My Nana was a beautician for fifty (million) years. She ran a beauty shop from her basement on the south side of Chicago. She managed to keep the books, order chemical and supplies, and ‘do’ hair — all while raising three kids and taking care of my grandfather. Not easy. That side of my family is high maintenance.
Even though I liked cutting and coloring my own hair, Nana told me that I wasn’t allowed to be a beautician. It’s tough on the knees and causes long-term back problems. And she was right. By the time she died in 2005, her body was shot.
I think about that all of the time. Nana wasn’t working a construction job. She wasn’t a plumber. She didn’t work on a fishing boat. She stood. She gossiped. She cut hair. Like a factory job. And I look around and see a million other ‘factory’ jobs.
- Corporate offices
- Fast food
- Grocery stores
These jobs are everywhere — and it’s not like you see a tremendous amount of money being invested in efficient or safe work spaces. You see some money in preventative programs (usually outsourced) but more money invested in dealing with injuries and chronic absences. And often, workers will quit (or get fired) before they really even know they’re injured.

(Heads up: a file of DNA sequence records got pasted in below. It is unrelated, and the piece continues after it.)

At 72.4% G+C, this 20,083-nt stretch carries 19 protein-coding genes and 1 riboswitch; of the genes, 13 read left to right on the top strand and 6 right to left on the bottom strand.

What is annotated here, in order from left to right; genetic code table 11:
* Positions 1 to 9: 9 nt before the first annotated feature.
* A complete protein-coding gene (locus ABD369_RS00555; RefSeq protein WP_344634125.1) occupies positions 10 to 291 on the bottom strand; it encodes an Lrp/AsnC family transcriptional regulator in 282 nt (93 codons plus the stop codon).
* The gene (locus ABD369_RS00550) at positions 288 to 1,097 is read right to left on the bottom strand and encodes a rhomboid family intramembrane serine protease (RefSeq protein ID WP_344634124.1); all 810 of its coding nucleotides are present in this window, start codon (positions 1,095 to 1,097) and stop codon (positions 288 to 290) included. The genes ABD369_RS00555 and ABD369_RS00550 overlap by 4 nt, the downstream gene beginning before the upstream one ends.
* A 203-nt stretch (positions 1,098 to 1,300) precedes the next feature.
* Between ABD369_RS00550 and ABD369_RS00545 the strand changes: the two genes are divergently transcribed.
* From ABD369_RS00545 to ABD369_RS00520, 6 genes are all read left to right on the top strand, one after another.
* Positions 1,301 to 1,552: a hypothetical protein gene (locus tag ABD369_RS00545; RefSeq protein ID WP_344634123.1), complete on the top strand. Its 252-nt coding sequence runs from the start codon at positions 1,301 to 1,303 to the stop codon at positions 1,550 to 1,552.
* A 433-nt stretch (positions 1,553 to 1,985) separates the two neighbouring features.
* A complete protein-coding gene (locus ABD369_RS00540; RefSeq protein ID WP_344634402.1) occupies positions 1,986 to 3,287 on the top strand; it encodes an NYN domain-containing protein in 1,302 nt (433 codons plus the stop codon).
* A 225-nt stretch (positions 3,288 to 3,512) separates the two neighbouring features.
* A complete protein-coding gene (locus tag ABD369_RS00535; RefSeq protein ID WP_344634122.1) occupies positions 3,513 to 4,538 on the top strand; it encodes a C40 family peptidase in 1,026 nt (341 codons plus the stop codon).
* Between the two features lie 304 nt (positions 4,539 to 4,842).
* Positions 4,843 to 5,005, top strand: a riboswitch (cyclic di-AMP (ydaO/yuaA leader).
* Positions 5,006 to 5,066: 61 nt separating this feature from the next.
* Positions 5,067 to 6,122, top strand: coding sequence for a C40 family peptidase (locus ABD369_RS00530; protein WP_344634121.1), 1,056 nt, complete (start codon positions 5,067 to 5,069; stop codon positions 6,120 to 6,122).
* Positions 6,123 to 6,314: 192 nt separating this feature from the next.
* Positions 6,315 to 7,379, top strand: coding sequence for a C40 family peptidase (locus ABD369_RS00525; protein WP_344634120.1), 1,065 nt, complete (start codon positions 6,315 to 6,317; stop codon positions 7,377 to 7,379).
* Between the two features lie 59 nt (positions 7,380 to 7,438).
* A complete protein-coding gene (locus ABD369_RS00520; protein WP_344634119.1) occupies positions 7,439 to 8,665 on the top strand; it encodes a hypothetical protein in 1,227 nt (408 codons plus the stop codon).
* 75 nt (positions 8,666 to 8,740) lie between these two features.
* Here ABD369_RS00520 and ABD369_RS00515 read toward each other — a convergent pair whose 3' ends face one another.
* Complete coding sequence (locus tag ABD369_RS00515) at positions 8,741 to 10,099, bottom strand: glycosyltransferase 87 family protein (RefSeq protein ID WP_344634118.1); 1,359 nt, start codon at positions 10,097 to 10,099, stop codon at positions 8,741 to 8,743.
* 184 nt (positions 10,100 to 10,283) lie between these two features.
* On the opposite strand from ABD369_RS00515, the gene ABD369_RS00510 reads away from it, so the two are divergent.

I often think about the kid who folds pants at The Gap. Or the chick who makes my milkshakes at Cook Out. Or the social media manager who sits in his cube and monitors brand awareness and engagement via his iPad.
Dang if those people don’t need to watch out for problems later in life.
You can stretch. You can readjust. You can take breaks. But I wonder how much you can really do for someone like my Nana who cuts and colors hair for over 50 years? I always assumed the permanent wave chemicals would give her cancer. Who knew the biggest trouble would come from standing?